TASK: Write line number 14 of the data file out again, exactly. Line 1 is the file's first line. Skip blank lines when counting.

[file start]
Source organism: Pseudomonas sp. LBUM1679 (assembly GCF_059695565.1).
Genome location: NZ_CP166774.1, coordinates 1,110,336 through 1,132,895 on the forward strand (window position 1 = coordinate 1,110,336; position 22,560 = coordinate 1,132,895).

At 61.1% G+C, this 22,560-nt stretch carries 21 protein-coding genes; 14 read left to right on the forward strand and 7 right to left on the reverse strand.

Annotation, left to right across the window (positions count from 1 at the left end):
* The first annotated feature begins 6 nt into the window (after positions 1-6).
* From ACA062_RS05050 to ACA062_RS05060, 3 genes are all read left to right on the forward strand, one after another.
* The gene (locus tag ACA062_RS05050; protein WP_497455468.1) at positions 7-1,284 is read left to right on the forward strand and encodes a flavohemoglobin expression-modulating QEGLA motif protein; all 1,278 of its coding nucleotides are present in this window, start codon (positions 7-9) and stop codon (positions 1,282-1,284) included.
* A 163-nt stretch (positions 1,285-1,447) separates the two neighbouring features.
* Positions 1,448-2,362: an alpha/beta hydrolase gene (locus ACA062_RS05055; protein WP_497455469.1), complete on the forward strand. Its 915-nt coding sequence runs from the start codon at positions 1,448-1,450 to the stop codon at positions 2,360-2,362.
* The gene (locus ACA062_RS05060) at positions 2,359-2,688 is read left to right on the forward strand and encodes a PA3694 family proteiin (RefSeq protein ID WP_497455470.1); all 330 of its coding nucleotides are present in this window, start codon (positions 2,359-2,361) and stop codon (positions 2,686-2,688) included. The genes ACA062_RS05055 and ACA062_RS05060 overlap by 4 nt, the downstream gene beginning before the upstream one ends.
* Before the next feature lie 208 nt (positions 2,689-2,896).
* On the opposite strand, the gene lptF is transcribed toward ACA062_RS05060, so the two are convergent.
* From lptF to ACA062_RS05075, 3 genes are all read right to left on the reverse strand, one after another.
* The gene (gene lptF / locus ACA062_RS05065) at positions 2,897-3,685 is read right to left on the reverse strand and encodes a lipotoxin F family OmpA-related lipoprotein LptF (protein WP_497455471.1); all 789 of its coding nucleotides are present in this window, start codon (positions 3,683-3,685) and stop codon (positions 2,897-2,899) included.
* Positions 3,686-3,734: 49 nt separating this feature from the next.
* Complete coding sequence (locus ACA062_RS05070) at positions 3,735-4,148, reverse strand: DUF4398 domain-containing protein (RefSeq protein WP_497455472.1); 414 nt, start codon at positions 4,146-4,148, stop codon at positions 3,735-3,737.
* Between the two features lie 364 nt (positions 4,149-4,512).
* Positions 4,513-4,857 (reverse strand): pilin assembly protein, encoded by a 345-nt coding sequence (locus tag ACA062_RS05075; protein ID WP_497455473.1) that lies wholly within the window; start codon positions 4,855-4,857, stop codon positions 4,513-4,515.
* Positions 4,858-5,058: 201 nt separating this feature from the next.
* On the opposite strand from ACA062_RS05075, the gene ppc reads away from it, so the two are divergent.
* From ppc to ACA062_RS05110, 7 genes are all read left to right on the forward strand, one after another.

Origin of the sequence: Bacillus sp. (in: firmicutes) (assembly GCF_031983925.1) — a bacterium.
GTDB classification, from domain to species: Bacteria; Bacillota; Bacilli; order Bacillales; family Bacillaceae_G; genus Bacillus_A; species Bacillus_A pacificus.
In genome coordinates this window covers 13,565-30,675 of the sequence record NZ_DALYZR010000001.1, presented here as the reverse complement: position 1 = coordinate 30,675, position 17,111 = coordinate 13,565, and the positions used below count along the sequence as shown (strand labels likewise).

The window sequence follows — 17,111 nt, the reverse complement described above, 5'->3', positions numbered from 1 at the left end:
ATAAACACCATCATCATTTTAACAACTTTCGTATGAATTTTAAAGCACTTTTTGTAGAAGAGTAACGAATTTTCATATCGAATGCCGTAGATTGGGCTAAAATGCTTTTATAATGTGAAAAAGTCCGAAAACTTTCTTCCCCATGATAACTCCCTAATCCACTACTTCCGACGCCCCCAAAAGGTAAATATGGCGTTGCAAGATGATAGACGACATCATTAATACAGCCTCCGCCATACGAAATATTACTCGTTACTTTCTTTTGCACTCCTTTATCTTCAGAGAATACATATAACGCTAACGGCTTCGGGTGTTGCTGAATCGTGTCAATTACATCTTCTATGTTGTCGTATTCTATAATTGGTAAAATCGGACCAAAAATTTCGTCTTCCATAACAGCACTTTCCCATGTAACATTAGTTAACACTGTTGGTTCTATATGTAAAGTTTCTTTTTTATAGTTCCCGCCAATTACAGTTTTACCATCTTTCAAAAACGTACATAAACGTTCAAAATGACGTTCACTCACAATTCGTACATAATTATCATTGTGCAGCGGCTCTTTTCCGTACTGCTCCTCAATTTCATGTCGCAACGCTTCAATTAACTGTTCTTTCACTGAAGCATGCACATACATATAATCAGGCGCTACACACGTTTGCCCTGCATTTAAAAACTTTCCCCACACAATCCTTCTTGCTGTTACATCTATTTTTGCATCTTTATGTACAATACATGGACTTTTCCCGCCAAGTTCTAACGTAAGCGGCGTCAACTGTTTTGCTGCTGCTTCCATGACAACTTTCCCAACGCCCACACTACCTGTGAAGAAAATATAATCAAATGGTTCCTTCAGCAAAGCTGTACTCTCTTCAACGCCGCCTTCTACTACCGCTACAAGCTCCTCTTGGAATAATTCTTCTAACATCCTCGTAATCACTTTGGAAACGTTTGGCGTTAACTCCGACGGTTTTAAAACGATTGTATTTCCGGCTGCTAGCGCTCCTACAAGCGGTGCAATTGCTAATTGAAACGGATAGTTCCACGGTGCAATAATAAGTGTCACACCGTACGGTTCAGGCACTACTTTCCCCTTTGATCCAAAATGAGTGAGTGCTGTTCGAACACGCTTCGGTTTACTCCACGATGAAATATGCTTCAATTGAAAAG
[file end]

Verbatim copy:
* The gene (gene lptF / locus ACA062_RS05065) at positions 2,897-3,685 is read right to left on the reverse strand and encodes a lipotoxin F family OmpA-related lipoprotein LptF (protein WP_497455471.1); all 789 of its coding nucleotides are present in this window, start codon (positions 3,683-3,685) and stop codon (positions 2,897-2,899) included.